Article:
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UN: ISIL Advances Could Displace Thousands More in Syria

A Syrian Kurdish refugee woman and her child wait after crossing the Turkish-Syrian border near the southeastern town of Suruc in Sanliurfa province, Sept. 27, 2014.

The U.N.’s humanitarian chief warned Tuesday that tens of thousands more people could be forced to flee Syria if Islamic State militants continue to make territorial gains.

Valerie Amos told the U.N. Security Council that during the past two weeks, Islamic State fighters have advanced in the northern Syrian city of Aleppo, causing more than 160,000 people to flee to Turkey.

She said most of those escaping were women and children who in many instances crossed heavily mined fields to seek safety. Amos warned that the number of refugees and internally displaced could grow significantly if ISIL - as the group also is known - continues unchecked.

“There is a possibility that tens of thousands more people could be forced out of Syria, if ISIL forces continue to gain ground,” she said.

Limited access

Amos made her remarks to the Security Council on the progress of the delivery of humanitarian aid in Syria, where distribution has been severely hampered by the government and armed groups.

She said nearly 11 million Syrians require urgent assistance. In August, the World Food Program and its partners were able to deliver food for about 4 million people.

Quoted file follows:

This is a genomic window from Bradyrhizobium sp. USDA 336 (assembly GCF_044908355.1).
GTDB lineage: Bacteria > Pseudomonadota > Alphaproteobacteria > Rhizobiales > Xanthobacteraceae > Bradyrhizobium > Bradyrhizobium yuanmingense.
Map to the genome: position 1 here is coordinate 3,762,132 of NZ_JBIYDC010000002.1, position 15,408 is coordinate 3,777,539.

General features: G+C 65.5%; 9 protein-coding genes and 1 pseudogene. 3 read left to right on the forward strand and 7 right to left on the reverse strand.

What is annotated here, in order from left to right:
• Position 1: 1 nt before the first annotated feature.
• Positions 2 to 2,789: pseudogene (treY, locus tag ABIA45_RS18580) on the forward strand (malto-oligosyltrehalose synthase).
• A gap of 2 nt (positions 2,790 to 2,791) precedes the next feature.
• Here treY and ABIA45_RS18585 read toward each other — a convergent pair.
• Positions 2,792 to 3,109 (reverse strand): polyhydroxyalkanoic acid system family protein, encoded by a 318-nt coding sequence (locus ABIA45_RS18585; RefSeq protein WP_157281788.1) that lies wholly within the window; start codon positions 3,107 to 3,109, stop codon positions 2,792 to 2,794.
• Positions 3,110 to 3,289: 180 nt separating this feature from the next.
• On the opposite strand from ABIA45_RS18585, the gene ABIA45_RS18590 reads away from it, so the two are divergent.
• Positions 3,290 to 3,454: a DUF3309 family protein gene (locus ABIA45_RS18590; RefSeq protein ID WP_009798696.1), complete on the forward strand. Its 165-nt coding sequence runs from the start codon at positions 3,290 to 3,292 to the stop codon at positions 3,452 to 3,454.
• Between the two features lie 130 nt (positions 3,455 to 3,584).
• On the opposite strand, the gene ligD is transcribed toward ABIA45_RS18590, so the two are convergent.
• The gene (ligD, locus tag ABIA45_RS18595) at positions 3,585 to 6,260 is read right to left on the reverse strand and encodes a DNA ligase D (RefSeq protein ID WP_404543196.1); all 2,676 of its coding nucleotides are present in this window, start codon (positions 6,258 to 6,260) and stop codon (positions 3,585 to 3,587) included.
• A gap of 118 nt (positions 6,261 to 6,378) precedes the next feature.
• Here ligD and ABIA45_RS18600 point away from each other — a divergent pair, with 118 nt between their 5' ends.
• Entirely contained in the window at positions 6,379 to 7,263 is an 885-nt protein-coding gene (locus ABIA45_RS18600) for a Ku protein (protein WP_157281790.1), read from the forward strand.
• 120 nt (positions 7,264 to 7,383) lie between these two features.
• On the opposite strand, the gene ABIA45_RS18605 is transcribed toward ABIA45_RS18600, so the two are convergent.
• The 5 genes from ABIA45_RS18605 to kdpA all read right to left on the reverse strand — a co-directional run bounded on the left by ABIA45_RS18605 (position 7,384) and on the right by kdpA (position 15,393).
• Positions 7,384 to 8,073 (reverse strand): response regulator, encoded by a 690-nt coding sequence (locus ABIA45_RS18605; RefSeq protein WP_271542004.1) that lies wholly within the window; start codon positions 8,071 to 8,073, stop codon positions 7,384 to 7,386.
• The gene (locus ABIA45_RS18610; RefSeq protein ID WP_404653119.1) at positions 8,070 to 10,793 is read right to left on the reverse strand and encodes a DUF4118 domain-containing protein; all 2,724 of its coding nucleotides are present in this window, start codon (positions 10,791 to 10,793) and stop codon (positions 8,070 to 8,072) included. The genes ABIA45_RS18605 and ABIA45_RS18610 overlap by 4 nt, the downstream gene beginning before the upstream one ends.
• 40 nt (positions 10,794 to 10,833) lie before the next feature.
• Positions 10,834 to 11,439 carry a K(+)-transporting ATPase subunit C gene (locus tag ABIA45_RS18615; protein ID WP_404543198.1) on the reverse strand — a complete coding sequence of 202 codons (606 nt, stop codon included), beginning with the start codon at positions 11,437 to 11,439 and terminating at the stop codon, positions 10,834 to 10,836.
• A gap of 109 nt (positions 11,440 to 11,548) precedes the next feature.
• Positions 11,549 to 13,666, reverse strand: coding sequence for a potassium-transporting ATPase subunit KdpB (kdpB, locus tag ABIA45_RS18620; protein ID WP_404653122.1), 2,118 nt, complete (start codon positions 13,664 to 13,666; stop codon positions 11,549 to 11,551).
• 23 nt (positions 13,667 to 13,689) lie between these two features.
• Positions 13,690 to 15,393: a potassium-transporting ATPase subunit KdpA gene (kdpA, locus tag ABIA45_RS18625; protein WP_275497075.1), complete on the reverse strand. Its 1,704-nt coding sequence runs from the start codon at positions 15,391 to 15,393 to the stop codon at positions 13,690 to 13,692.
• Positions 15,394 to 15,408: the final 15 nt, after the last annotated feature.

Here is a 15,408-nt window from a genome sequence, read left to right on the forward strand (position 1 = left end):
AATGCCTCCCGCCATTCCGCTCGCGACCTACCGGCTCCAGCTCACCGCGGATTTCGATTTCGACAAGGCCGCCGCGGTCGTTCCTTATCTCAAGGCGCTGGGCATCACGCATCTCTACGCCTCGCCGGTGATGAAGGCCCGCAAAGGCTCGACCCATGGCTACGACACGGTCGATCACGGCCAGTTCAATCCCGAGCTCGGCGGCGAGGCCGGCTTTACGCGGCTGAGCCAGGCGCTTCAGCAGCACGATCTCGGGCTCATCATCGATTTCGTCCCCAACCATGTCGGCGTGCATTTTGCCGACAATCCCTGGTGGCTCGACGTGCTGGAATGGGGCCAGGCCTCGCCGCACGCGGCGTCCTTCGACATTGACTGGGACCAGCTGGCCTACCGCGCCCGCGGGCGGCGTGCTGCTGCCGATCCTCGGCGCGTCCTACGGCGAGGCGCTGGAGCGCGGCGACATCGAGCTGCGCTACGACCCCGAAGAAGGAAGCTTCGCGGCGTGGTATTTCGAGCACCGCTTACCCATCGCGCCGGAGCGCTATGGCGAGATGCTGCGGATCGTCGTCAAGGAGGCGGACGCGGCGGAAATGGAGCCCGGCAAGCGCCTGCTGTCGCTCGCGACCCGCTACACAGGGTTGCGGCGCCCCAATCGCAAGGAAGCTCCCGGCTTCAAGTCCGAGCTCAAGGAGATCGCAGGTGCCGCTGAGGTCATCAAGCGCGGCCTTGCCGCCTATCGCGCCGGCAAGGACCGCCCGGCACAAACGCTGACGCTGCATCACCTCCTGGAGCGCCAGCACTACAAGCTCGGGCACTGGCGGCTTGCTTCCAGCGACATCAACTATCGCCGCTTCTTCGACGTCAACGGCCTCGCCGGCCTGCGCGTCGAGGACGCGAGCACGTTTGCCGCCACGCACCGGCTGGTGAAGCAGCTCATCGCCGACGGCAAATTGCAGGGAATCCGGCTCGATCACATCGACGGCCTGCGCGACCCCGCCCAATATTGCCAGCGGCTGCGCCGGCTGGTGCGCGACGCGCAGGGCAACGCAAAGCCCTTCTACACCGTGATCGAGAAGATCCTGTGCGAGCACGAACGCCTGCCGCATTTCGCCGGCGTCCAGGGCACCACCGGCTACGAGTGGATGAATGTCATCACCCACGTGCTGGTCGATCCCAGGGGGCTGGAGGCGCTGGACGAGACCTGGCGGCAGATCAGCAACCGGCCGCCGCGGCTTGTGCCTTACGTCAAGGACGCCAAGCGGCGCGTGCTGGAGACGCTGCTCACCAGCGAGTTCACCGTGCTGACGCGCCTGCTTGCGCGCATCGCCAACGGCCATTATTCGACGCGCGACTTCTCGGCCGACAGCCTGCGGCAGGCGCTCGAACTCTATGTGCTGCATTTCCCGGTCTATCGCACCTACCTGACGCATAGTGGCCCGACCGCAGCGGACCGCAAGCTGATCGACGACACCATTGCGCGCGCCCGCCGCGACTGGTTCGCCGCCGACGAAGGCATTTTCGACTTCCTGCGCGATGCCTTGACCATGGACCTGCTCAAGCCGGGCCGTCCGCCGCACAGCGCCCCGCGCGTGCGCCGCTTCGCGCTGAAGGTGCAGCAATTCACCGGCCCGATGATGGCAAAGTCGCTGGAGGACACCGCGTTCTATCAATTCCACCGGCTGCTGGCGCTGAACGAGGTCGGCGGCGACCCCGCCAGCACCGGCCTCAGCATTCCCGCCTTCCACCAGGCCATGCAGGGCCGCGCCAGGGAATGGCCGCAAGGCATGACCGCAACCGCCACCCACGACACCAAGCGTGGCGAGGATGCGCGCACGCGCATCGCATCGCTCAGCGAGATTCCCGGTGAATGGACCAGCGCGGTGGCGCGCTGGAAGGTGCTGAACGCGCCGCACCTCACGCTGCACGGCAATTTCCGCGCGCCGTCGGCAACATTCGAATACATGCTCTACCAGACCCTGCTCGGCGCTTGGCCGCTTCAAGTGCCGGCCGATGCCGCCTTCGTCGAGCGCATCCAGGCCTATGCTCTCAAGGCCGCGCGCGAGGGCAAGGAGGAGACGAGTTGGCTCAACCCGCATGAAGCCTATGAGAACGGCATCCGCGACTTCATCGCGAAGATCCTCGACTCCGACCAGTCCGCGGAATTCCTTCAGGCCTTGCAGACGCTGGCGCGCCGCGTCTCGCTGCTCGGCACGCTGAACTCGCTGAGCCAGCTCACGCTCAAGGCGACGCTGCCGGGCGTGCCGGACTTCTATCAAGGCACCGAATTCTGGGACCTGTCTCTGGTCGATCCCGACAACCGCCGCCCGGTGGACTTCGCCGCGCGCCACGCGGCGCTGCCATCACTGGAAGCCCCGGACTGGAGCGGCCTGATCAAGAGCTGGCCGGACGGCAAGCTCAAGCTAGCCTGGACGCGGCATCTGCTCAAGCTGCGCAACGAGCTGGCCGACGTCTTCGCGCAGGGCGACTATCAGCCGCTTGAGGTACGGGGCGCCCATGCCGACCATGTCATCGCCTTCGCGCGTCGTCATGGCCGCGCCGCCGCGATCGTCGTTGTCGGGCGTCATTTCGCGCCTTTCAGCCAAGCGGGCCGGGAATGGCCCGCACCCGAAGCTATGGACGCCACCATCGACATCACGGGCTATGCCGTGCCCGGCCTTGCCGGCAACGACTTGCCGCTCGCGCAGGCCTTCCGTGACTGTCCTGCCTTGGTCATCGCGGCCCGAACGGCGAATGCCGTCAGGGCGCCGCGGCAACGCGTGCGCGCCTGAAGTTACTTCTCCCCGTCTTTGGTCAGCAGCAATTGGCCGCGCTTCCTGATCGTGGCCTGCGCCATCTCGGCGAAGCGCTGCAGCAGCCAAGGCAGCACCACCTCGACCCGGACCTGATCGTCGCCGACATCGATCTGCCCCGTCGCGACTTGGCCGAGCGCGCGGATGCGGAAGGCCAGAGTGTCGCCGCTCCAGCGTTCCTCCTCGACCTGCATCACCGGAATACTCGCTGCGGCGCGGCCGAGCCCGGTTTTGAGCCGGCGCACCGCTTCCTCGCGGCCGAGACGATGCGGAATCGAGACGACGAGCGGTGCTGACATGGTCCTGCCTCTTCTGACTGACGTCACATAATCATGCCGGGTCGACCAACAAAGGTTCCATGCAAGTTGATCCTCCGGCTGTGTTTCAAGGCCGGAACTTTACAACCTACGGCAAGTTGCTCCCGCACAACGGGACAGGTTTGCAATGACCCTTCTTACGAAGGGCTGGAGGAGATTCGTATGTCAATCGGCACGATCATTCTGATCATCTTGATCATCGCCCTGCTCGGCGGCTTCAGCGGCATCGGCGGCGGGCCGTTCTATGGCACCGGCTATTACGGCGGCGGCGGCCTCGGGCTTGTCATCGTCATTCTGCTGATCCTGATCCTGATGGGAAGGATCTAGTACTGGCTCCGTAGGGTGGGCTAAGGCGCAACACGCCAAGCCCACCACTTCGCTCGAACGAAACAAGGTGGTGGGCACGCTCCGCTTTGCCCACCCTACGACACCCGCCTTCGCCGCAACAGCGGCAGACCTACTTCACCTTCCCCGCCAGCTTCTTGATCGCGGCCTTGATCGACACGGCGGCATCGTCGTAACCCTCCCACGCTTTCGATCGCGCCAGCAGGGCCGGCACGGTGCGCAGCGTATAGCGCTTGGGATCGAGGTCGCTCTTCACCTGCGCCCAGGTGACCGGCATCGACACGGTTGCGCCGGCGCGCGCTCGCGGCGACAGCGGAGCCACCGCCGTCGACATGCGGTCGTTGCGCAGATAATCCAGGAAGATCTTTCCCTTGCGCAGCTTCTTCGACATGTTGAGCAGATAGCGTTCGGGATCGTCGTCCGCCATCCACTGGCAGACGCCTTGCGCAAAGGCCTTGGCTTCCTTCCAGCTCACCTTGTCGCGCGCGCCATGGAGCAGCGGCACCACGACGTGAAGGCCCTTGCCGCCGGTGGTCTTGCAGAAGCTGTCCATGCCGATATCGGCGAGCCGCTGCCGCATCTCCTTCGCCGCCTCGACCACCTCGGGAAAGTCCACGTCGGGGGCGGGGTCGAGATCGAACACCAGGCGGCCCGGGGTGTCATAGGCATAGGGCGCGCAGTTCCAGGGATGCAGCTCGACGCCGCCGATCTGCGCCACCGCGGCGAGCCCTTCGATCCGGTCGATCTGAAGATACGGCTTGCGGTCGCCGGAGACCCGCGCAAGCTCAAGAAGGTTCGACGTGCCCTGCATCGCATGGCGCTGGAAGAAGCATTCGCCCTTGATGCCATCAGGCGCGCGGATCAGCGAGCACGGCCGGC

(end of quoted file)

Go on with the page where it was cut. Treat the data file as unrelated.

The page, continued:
Two months ago, the Council ordered the delivery of aid across Syria’s borders, with or without the government’s permission. Amos said that has helped humanitarians reach a few hundred-thousand additional people.

But she warned that despite $1 billion in humanitarian pledges for Syria and its neighbors, the U.N. and its partners are facing life-threatening funding gaps.

“Without additional funds, the World Food Program will be forced to end its operations completely within two months," she said.

"Rations have already been cut in order to continue to reach as many people as possible.”

Power speaks up

Speaking to reporters about the U.S.-led air strikes against ISIL targets in Iraq and Syria, Ambassador Samantha Power said Britain had just conducted its first strikes in Iraq. She added that the United States never asked for permission from the Assad government in Syria to carry out the strikes, but merely informed it of the intention to do so.

“We have concluded, and I think it’s very plain for everyone to see, that the Syrian regime cannot and will not take on ISIL in a manner that would deny this monstrous terrorist movement the safe havens that they have enjoyed in Syria for some time,” she said.

Ambassador Power said that in parallel with the strikes, the U.S. is helping to equip and train Syria’s moderate opposition, who she said has been fighting Islamic State militants at great personal expense and sacrifice.